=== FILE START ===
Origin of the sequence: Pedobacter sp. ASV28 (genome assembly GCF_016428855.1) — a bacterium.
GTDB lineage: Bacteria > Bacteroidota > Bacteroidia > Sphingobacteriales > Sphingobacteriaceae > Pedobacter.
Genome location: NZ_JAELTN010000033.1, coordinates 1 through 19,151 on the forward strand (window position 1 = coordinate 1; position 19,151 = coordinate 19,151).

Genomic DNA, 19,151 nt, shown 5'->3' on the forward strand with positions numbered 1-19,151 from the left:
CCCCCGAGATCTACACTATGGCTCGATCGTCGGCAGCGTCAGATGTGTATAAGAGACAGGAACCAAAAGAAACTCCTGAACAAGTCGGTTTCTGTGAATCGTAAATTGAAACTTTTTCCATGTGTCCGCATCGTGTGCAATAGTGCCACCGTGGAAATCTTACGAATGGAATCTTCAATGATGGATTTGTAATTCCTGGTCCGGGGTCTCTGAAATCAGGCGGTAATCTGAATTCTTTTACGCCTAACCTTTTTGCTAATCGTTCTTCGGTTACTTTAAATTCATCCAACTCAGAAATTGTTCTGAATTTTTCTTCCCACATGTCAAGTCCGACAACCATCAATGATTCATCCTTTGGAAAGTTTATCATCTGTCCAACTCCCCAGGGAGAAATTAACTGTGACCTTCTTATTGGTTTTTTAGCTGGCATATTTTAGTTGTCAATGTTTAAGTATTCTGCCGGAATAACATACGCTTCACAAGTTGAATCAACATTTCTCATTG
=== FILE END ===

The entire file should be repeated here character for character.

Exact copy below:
Origin of the sequence: Pedobacter sp. ASV28 (genome assembly GCF_016428855.1) — a bacterium.
GTDB lineage: Bacteria > Bacteroidota > Bacteroidia > Sphingobacteriales > Sphingobacteriaceae > Pedobacter.
Genome location: NZ_JAELTN010000033.1, coordinates 1 through 19,151 on the forward strand (window position 1 = coordinate 1; position 19,151 = coordinate 19,151).

Genomic DNA, 19,151 nt, shown 5'->3' on the forward strand with positions numbered 1-19,151 from the left:
CCCCCGAGATCTACACTATGGCTCGATCGTCGGCAGCGTCAGATGTGTATAAGAGACAGGAACCAAAAGAAACTCCTGAACAAGTCGGTTTCTGTGAATCGTAAATTGAAACTTTTTCCATGTGTCCGCATCGTGTGCAATAGTGCCACCGTGGAAATCTTACGAATGGAATCTTCAATGATGGATTTGTAATTCCTGGTCCGGGGTCTCTGAAATCAGGCGGTAATCTGAATTCTTTTACGCCTAACCTTTTTGCTAATCGTTCTTCGGTTACTTTAAATTCATCCAACTCAGAAATTGTTCTGAATTTTTCTTCCCACATGTCAAGTCCGACAACCATCAATGATTCATCCTTTGGAAAGTTTATCATCTGTCCAACTCCCCAGGGAGAAATTAACTGTGACCTTCTTATTGGTTTTTTAGCTGGCATATTTTAGTTGTCAATGTTTAAGTATTCTGCCGGAATAACATACGCTTCACAAGTTGAATCAACATTTCTCATTG